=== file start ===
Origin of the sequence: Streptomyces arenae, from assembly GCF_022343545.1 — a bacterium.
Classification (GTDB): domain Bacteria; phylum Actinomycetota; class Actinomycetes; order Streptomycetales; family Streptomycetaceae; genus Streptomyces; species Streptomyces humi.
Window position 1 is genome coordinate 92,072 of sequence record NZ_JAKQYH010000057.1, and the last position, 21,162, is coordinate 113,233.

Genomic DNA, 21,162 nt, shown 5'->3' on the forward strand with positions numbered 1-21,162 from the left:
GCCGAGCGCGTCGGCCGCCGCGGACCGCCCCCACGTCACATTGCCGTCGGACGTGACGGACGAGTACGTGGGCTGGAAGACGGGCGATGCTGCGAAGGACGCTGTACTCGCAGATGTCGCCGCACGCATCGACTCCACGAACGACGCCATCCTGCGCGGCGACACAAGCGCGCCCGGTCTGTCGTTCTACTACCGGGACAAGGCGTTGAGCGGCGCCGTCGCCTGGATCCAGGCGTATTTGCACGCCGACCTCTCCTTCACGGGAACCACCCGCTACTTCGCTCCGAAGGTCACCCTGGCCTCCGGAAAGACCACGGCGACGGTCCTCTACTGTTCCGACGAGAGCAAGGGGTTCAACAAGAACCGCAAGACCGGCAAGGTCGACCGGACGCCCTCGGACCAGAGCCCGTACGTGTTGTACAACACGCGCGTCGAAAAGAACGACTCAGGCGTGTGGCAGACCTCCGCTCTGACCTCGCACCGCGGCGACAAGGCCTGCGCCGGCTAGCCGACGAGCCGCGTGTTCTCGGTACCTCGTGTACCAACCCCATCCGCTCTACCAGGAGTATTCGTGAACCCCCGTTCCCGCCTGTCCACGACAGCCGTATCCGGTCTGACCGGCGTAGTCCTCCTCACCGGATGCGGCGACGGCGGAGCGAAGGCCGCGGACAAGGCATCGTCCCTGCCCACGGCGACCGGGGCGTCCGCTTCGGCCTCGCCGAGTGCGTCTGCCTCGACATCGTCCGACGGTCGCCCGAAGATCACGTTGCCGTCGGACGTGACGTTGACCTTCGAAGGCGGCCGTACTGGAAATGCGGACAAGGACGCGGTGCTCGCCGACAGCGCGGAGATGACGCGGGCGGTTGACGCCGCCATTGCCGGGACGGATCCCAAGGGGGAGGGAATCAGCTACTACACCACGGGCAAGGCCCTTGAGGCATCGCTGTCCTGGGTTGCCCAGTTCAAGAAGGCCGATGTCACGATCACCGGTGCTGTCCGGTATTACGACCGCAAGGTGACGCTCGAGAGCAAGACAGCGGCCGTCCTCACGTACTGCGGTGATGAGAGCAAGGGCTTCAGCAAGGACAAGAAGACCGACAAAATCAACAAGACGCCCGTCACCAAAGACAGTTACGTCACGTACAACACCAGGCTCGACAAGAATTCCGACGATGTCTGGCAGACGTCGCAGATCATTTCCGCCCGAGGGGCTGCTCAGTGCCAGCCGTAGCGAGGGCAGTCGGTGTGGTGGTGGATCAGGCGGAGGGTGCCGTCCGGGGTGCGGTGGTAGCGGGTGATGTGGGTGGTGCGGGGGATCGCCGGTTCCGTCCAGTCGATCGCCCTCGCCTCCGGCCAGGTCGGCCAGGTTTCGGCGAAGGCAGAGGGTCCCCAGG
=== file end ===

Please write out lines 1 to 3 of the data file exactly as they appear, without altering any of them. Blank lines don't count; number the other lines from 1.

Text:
Origin of the sequence: Streptomyces arenae, from assembly GCF_022343545.1 — a bacterium.
Classification (GTDB): domain Bacteria; phylum Actinomycetota; class Actinomycetes; order Streptomycetales; family Streptomycetaceae; genus Streptomyces; species Streptomyces humi.
Window position 1 is genome coordinate 92,072 of sequence record NZ_JAKQYH010000057.1, and the last position, 21,162, is coordinate 113,233.